She remembered her letter.  The things she had asked for.  Her wishes were simple.  She reached beneath the tree for one of the larger packages.

Yes, it even had her name written on it.  She scarcely could believe it, and yet here it was.  The stories Marie told about a fat gentleman, but a saint to boot, who left young girls presents simply because they asked.  Provided, of course, they had been nice, not naughty, throughout the past year.  Sort of a bribe, one might think of it — the saint part of this Saint Nicolas thing — but nevertheless, what a wonderful custom!

She ripped off the paper.  She couldn’t help herself.  She was so excited, and . . . yes!  It was the corset she had asked for, steel-boned and satin-lined, inside and out!  Her old one had become overly tattered, she always slept in it during the day, as well as wearing it for the gentlemen she made appointments to visit at night.  They liked how it looked, the way she looked in it, its feel against their skin as she lay on top of them, nuzzling their necks.  “Le baiser pour moi, oui?” as she whispered to them.  The “kiss” she received from them.

But as she kept it on during the days, too, in her coffin — it wore out a corset.  Such a corset had saved her life once, the time that ill-tempered Dutchman had tried to drive a stake through her heart back when she still lived in Transylvania.  He had not known the stake had been deflected, and she was good at pretending to be “dead.”  It was for this reason she had fled to Paris, making a life at first among its souillons — its common street trash — then clawed her way up, as a woman must do.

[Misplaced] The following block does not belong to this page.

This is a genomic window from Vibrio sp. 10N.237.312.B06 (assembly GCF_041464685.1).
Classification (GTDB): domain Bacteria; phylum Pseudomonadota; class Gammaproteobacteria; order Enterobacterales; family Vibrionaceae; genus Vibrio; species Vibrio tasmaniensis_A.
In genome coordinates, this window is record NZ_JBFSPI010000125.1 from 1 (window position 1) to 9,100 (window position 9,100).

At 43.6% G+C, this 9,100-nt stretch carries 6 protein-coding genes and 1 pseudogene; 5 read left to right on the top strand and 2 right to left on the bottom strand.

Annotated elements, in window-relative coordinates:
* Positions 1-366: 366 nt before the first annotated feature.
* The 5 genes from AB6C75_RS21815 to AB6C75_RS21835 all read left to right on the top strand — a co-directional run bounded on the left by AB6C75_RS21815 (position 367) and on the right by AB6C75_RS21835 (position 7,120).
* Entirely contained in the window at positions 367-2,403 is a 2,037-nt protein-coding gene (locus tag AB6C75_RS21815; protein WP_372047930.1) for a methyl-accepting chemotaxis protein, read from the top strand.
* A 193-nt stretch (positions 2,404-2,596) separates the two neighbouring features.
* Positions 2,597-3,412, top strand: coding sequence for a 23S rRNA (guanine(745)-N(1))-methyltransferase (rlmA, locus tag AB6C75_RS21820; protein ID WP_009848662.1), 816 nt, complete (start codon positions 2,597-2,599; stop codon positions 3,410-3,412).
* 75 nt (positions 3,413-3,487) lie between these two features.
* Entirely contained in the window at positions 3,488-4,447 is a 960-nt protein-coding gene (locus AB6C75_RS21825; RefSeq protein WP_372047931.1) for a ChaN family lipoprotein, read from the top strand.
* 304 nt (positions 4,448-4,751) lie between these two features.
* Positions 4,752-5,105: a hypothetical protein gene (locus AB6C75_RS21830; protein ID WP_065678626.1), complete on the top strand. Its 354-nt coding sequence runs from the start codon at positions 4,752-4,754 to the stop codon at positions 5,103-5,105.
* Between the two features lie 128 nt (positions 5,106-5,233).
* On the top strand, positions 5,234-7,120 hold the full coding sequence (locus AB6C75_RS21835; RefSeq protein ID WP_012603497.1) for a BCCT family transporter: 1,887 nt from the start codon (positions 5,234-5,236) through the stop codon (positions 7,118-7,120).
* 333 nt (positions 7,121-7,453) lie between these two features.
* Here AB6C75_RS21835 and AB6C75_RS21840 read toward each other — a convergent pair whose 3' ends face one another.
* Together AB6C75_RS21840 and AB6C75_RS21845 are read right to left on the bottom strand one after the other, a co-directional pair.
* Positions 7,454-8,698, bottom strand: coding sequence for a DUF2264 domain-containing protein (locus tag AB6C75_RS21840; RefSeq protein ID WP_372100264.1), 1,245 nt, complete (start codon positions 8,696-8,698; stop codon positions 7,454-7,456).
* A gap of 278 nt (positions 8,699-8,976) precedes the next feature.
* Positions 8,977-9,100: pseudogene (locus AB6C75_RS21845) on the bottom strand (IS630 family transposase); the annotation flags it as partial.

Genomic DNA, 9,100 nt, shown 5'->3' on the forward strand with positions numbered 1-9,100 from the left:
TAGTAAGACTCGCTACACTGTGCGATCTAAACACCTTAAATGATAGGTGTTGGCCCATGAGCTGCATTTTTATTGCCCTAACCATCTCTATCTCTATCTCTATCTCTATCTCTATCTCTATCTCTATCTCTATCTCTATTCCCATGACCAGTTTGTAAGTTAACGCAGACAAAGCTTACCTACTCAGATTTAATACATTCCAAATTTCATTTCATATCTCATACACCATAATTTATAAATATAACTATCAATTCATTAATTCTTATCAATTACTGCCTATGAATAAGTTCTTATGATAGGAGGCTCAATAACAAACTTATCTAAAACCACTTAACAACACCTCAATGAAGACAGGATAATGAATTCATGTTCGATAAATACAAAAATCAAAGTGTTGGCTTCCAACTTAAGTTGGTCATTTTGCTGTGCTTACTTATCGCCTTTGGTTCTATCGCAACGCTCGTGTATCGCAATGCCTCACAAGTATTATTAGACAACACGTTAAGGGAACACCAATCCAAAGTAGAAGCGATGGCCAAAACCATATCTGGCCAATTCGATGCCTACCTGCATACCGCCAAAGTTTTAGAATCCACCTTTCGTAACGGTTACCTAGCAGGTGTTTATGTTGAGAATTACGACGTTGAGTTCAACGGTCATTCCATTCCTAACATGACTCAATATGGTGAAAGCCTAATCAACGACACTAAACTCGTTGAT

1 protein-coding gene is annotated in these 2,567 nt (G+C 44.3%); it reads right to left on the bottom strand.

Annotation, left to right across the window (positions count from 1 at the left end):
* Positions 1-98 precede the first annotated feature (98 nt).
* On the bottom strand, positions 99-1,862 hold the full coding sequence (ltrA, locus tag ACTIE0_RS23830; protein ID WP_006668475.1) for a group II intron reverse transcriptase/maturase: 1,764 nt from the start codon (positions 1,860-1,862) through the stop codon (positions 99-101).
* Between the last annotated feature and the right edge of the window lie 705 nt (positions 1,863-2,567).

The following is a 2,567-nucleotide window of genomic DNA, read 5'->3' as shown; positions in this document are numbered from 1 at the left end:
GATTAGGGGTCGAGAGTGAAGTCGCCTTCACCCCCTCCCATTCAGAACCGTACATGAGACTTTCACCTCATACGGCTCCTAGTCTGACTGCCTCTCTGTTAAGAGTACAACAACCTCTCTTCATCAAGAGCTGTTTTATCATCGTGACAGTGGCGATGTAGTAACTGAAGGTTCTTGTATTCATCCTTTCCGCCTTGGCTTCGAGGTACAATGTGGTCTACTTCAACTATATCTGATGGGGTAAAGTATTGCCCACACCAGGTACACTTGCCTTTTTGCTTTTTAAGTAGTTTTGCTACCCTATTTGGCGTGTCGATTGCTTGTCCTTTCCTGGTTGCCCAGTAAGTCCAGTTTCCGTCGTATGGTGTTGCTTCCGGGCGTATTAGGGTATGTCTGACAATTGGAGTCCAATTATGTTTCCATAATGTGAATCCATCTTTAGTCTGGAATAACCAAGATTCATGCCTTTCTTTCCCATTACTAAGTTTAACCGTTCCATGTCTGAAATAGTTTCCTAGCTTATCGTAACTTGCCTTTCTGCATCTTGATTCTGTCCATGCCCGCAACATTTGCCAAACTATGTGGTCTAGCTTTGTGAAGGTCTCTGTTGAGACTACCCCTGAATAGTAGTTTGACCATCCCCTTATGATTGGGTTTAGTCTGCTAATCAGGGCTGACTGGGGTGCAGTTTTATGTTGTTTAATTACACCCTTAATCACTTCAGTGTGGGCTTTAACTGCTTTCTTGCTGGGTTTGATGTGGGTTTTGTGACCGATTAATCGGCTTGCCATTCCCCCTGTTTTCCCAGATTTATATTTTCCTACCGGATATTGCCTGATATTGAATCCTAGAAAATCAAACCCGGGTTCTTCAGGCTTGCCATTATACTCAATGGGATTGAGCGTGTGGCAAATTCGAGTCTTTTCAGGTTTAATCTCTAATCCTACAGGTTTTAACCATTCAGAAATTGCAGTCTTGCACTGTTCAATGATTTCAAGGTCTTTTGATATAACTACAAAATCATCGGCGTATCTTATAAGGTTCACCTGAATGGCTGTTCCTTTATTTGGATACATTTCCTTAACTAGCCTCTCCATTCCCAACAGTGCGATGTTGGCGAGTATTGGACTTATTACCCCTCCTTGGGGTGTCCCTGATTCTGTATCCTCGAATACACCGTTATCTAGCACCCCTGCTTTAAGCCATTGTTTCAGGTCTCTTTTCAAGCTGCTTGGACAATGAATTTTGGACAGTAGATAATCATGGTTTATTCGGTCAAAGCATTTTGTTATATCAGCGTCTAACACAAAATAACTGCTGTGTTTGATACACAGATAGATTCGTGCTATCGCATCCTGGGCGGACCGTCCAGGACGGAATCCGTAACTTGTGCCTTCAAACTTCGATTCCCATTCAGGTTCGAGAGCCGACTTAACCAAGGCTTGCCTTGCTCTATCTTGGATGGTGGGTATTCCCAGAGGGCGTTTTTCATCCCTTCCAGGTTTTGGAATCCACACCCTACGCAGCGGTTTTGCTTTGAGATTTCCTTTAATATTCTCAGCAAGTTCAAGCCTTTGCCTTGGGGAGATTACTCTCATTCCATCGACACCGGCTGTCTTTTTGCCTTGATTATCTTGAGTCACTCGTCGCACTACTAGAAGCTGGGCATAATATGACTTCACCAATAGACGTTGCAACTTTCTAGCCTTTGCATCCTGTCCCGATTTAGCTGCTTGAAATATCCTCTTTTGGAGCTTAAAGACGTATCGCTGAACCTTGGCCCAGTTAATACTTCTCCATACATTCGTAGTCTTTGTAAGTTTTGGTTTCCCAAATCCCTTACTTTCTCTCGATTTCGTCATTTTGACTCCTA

Yet, despite her nature, her doing what she must do, she never intended that anyone be harmed.
She ripped the wrappings off a second package — the gown she had asked for!  Wispy, ethereal, strapless and raven black, the color she looked best in, setting off her moon pale shoulders!  She tried it on, along with her new corset.  It fit like a glove.  She looked in the mirror — it was not true vampires cast no reflections.  She pirouetted.  She preened.  She nearly wept.

This Nicolas, this saint understood!  The smaller packages, black net stockings, a new brush to use for her hair with real turtle-shell inlays on its back.  That pair of earrings she had admired so in the shop window, yet had been unable to buy for herself for what jewelry store keeps hours after dark?

And a note from “Santa.”

“You have been a good enough girl, Mignonette,” it said, “considering what you are.  All of us must make allowances, yes?  And next Christmas Eve, if you wish, you may wait up for when I come.  I should enjoy myself seeing your new corset.”
Mignonette couldn’t help laughing at that:  a saint, and yet a man as well.  She knew the type.  And she knew then and there that she would meet this Nicolas next Christmas Eve, even if he was a drinker of milk and eater of cookies!

She went at last to the second room in her simple basement Paris apartment and saw, on its table, the milk scarcely touched but the cookies all eaten.  A lover of rum too — she would like this Nicolas!  That was not all, though.

There on the table, next to the milk, was a carafe of fresh blood.


This story previously appeared in Daily Science Fiction, Dec. 21, 2011.
Edited by Marie Ginga


James Dorr specializes in dark fantasy/horror, with forays into mystery and science fiction.  His The Tears of Isis was a 2013 Bram Stoker Award® nominee for Fiction Collection, with his most recent book, Avoid Seeing a Mouse, and Other Tales of the Real and Surreal, a January 2024 release from Alien Buddha Press.  Dorr has been a technical writer, an editor on a regional magazine, a full time non-fiction freelancer, and a semi-professional musician.  He currently harbors a Goth cat named Triana, and counts among his major influences Ray Bradbury, Edgar Allan Poe, Allen Ginsberg, and Bertolt Brecht.
For more information, Dorr invites readers to visit his blog at James Dorr and at Facebook at James Dorr